A New Century for Spyglass Lookout
Late in 2010 Lutherhaven Ministries initiated a unique partnership between our own Idaho Servant Adventures, the US Forest Service and the national Forest Fire Lookout Association to restore Spyglass Lookout near Shoshone Base Camp. The one-of-a-kind project was recognized in 2011 by the Inland Northwest Community Foundation with a $20,000 Community Strategies Grant.
In April, 2012 the Alpine Education Foundation of Seattle contributed an additional $5,000 toward the preservation. And in 2013 another $16,000 was added to the project from the US Forest Service Heritage Stewardship Enhancement Program, a grant that also comes with a national historic preservation team!
The funding and expertise will stabilize and restore Spyglass to its original specifications using original blueprints, authentic materials, and Idaho Servant Adventures teens and other volunteers as modern-day artisans.
100 YearsIn 2011 Spyglass Lookout celebrated its centennial as a U.S. Forest Service lookout point: 1911 to 2011. The last true lookout "tower" in the region, Spyglass was being used as a lookout patrol point just a year after the famous 1910 fire, and the first permanent structure, a log cabin, was built there in 1922.
Thanks to the new Lutherhaven + Forest Service + Lookout Association collaboration, Spyglass was added to the national historic register in 2010.
Pictured here is a recently discovered photo of Spyglass Lookout Ernest Shootze, c. 1932. Shootze was stationed at Spyglass in the 1920's and '30's. The picture was discovered by Shootze's grandson and sent to Lutherhaven.
Idaho Servant Adventures
Idaho Servant Adventures brings hundreds of teens from around the nation to Shoshone and Kootenai Counties for simple, significant projects for people in need: fixing a porch, repairing a roof, painting a house, cleaning a garage, leading summer recreational programs for underserved kids. In the past five summers, Idaho Servant Adventure teens have contributed more than 27,000 hours of volunteer labor in Idaho's Silver Valley, on the Coeur d'Alene Indian Reservation, and with kids with disabilities in Coeur d'Alene.
On their "To Do List": the restoration of Spyglass.
Lutherhaven took the lead in initiating the project and writing the grants to the Inland Northwest Community Foundation and Alpine Education Foundation, both which have a great history with the camp. The Inland Northwest Community Foundation, for instance, provided a major $50,000 grant to purchase Shoshone Camp in 2009. The Alpine Education Foundation has funded many of our outdoor education initiatives for school children.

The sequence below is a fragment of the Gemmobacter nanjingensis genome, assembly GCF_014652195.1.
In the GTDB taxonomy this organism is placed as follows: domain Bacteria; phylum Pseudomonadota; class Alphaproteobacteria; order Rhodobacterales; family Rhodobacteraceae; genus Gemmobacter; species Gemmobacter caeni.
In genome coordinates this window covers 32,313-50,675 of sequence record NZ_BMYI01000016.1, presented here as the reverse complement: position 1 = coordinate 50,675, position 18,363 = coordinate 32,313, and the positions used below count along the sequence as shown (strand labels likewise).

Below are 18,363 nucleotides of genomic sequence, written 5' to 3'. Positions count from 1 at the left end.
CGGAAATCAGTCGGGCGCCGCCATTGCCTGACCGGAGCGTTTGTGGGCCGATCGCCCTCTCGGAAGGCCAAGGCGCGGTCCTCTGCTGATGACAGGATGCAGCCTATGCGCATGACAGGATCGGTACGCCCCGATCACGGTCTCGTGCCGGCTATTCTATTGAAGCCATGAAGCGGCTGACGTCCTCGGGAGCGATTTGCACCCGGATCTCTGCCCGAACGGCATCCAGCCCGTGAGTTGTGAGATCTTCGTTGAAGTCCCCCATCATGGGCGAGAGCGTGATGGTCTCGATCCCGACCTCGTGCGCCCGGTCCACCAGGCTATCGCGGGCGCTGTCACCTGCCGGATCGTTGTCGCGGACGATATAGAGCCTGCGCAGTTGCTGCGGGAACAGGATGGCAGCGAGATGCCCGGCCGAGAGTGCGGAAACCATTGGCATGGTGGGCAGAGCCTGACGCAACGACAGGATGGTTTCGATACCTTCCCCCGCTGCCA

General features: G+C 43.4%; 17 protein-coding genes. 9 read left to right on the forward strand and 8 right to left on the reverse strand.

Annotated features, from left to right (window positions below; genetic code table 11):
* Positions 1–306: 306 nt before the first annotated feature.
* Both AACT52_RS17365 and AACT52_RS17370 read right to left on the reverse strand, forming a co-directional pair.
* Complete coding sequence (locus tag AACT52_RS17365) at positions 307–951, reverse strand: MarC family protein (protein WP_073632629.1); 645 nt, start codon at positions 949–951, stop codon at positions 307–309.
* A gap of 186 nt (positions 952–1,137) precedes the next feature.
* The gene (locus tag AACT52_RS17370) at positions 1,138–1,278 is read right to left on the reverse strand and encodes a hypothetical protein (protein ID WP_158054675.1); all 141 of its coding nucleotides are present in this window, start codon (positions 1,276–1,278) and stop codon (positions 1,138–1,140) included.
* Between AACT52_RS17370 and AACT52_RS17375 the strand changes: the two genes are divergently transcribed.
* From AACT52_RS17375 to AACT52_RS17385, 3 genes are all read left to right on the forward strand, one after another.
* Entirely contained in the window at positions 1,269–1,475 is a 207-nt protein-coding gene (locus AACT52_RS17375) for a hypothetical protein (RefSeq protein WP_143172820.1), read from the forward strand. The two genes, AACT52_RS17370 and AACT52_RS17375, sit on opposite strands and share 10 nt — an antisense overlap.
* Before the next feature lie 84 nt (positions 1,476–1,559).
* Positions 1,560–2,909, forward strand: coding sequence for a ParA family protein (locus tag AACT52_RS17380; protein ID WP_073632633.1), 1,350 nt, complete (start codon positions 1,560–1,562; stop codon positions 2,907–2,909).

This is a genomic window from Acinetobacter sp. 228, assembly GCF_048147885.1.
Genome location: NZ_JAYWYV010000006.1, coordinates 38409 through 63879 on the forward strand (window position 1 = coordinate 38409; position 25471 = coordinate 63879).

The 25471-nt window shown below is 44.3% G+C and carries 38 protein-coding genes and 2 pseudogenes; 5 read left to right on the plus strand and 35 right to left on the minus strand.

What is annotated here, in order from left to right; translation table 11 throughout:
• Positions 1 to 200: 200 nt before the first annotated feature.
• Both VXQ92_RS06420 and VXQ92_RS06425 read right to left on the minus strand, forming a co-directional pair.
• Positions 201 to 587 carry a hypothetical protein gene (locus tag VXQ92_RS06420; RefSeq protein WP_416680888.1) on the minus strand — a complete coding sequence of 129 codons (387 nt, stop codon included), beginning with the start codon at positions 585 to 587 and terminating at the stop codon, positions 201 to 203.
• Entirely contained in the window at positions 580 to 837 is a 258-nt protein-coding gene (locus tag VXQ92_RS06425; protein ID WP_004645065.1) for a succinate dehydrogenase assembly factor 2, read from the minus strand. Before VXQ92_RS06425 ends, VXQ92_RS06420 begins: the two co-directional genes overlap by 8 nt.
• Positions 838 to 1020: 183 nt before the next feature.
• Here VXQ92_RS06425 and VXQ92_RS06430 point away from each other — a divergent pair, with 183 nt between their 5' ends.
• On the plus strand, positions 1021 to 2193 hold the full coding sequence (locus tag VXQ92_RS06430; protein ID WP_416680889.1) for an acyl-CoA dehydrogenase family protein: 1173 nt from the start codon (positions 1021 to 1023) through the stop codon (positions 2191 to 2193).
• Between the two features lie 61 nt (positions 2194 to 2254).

Idaho Servant Adventures will provide significant manual labor for the Spyglass endeavor; the Forest Service will provide professional expertise through their team of historic renovators and on-site personnel; and the Lookout Association will provide national backing, added funding, salvaged parts from other historic lookouts used to replace missing elements at Spyglass, and more volunteer labor. The project will extend over the next several summers.
Lookouts like Spyglass are disappearing. In the 1930's and '40's there were 98 lookouts on the Coeur d'Alene Ranger District. In fact, there were more lookouts in Idaho than any other state in the country. The map here shows the concentration of fire lookouts in north Idaho at their "peak" in the 1930's.
The towers had romantic names like Elk Ridge, Jackknife Peak, Packsaddle Mountain and Burnt Cabin Knob. One by north Idaho lookouts were abandoned and destroyed. Today just two of the original hundred remain on the Coeur d'Alene District: Little Guard, a fully restored national historic site directly above our Shoshone Base Camp that's part of the National Lookout Recreational Rental Program, and Spyglass Lookout atop 5300-foot Spyglass Peak, about 30 road miles from Shoshone Camp.
Spyglass is a true lookout "tower" in the old-fashion sense of the word, sitting atop a 53-foot timber tower. The building was factory built and shipped to the mountaintop for assembly in 1950. The site also includes the lookout residence, a "ground cab" that was the former 1930's McDonald Peak Lookout, skidded to Spyglass in 1940. Spyglass was last staffed in 1978. Since then the facility has witnessed considerable deterioration from weather and vandalism.
The historic restoration is a fantastic project for Idaho Servant Adventure participants because it gives kids from around the nation a truly spectacular "mountaintop experience," teaching the importance of servant leadership, giving back to the community, caring for our natural world, working together, and serving for something bigger than themselves.
Idaho Servant Adventurers played a key role in moving and restoring the historic Frank McPherson Homestead at Shoshone that serves as the signature building of Lutherhaven's new Shoshone Creek Ranch.
When fully restored, Spyglass Lookout will hopefully be open to the public for overnight stays through the National Lookout Recreational Rental Program. Lutherhaven Ministries and Idaho Servant Adventures will ensure the ongoing care of Spyglass as Lookout Stewards.
Special thanks to the Inland Northwest Community Foundation, Alpine Education Foundation, and Forest Service Heritage Stewardship Enhancement Fund for their support and trust! Their incredibly generous grants totaling more than $40,000 will help stabilize and restore Spyglass to its original specifications and ensure the tower stands tall for the next generation of recreational users enjoying the beauty of God's creation!